Opinion: Autism: the great unknown

POSTED: 07/13/14 9:34 PM

Dear editor,

I feel the need to react to the article you published yesterday on page 4 of your newspaper under the headline Autism – the great unknown.

My experience after 1.5 year working with two  groups of children with challenges in an elementary school on St Maarten is the following:

6 out of 18 of my children are on the spectrum, of which:

1 was diagnosed with ADD/ADHD (attention deficit/attention deficit with hyperactivity)

1 was diagnosed with a low IQ but nothing was said about ADD/ADHD

1 was just diagnosed about 3 months ago while we recognized all the signs when we started working with that particular child in January 2013.

None of the parents knew what the matter was with their child, and none knew the meaning of living with ADD/ADHD, let alone about being on the spectrum. The school will inform the parents about the results of the tests but they won’t tell them what to do about it because they too lack accurate information on the subject. As to the teachers, they have no clue either. And let’s be fair: they are paid to teach the children they are not psychologists or specialized in Autism spectrum.

On St Maarten as far as I know there is 1 (one) organization that deals with children on the autism spectrum, with whatever simple means at their disposal.

600,000 children with autism in France, 1 out of 54 born on the autism spectrum in the US, one out of 38 in Korea just to mention a few figures. Although the US is better equipped to cope with this phenomenon, France is doing very little to accommodate not only adults but also this new generation of children with challenges. The point is that it seems that the world was taken by surprise by this turn of event so we shouldn’t blame our Caribbean countries too much for their lack of initiatives regarding this urgent matter. It remains a fact thought that our islands are ill-informed about the matter and ill-equipped to deal with it despite the effort by some local NGO’s to bring this dilemma to the attention of our government.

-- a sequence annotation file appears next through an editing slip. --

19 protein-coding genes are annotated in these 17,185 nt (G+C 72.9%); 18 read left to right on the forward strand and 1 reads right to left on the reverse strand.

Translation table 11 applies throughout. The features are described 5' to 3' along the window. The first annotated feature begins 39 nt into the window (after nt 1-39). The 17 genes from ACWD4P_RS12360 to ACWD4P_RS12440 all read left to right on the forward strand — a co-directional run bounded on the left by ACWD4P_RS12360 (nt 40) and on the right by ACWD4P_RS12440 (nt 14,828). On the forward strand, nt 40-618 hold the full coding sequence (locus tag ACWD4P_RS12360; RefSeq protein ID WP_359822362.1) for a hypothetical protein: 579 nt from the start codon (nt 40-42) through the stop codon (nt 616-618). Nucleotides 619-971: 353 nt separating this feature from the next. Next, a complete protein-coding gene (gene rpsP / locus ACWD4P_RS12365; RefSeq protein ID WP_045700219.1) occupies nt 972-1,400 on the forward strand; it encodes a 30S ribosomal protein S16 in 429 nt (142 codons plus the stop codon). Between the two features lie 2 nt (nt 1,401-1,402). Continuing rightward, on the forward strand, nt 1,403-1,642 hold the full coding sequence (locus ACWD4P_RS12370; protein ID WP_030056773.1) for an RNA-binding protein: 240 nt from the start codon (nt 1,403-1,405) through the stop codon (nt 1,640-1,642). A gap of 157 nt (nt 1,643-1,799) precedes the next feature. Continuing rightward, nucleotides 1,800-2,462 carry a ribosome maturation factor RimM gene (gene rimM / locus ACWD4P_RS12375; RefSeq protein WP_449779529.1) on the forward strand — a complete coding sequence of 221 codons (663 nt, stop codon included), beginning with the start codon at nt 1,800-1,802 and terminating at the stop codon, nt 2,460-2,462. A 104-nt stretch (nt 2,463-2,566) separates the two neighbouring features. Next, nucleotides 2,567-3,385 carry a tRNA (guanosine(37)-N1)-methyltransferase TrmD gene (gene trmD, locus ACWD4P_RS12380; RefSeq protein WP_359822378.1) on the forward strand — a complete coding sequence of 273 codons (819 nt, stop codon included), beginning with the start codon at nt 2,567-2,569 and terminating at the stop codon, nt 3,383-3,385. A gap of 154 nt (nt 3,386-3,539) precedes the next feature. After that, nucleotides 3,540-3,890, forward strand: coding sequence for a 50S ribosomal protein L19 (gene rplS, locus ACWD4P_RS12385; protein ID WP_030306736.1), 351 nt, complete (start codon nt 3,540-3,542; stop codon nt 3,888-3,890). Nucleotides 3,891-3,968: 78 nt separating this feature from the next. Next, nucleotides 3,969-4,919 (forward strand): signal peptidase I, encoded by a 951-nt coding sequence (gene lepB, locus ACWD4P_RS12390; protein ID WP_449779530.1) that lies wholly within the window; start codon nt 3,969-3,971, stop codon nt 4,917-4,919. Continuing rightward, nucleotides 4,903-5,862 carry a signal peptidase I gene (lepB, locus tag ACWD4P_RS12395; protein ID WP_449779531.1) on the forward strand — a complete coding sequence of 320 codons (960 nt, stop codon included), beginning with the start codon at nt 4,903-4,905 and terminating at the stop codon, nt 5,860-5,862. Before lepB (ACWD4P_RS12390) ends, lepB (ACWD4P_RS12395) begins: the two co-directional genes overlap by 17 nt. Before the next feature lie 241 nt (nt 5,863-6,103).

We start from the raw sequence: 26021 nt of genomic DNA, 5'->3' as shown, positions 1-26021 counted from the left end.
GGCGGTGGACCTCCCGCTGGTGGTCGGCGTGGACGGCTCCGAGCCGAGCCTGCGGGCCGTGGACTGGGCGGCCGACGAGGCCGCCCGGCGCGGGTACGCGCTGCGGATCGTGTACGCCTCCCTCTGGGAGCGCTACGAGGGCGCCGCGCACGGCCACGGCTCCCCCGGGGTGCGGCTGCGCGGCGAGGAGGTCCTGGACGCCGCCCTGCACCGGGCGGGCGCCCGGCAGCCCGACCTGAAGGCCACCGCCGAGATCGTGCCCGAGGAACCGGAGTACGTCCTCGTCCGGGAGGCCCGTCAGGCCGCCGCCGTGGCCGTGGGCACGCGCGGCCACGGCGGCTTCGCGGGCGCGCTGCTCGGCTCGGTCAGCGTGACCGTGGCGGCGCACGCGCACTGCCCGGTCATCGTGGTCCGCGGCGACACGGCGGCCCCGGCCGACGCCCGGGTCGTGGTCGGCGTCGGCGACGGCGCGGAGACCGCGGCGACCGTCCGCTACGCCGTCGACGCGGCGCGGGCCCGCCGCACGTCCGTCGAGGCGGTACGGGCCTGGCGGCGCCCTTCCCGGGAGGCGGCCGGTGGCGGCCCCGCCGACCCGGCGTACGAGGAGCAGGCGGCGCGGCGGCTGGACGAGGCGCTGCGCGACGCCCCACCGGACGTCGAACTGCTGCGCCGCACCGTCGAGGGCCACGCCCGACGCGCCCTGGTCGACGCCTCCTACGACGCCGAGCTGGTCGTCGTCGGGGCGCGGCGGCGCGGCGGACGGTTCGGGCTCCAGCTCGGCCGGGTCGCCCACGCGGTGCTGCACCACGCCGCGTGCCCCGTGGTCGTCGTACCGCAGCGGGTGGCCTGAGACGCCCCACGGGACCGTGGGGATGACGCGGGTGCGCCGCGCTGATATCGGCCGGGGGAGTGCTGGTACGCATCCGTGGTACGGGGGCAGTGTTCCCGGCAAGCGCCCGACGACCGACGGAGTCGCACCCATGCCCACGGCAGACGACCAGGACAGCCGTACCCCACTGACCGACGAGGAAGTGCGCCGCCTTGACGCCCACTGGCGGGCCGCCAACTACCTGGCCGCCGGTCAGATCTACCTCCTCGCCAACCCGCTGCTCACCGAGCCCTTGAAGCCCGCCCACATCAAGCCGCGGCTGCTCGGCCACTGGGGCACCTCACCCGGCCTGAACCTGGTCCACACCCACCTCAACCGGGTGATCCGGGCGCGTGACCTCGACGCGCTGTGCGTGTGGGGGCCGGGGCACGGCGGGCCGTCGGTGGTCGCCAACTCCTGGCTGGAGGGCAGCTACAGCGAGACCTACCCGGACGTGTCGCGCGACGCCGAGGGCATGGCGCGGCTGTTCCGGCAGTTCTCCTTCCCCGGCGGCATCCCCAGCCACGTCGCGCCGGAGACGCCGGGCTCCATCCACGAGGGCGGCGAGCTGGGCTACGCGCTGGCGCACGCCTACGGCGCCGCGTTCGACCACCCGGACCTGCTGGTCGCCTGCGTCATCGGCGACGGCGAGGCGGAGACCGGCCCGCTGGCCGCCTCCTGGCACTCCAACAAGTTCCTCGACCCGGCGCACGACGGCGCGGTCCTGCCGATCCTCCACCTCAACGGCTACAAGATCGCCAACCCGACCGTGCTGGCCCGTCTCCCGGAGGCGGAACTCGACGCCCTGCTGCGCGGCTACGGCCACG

Personally I’m doing what I feel is best: I involve the parents by visiting them and telling them about their child being on the spectrum; I give them a lot of information about the symptoms and behavior patterns, and give them simple tools to start supporting their child in the best way possible. One child’s parents had been told about his ADD/ADHD but when I spoke to them they had not understood what that meant nor the consequences involved.

I help them implement simple easy changes in their child’s life by focusing on the child’s diet, sports activities, time restriction on video games and computer, relaxation and sleep regularity. For the autistic children I speak about the signs of autism, then we talk about the challenges encountered by their child and we develop a ‘plan’ on how to proceed further: this might include special types of therapy or a simpler mentoring. Naturally this takes time but at least parents have some tools at their disposal they are able to implement. And I notice the positive changes in the child’s behavior once basic changes are implemented.

On top of specialized centers to cater for these awesome children I feel it would be beneficent to have a group of well-informed ‘scouts’ that would visit families and inform them about their child’s condition and give them simple tools to implement right away. Parents will have to be involved in supporting their child.

Then we should conduct information sessions with the teachers to help them recognize the signs, to understand what living on the spectrum means and to motivate the schools to implement some simple but vital changes for these children. It could be by creating a small quiet space where autistic children could withdraw when the need arises, allow for regular time-out for those with ADD/ADHD to allow them to run around and get rid of their overload of energy.

After all school is where the children spend a big part of their life therefore it seems logical to me that this is where we have to ensure that we cater for some of these very special children’s needs.

For more information on Autism Spectrum, feel free to contact me at (1) 721 553 11 92 or email me at powerfulyou@rocketmail.com

In love and light always,

Myriam Haar

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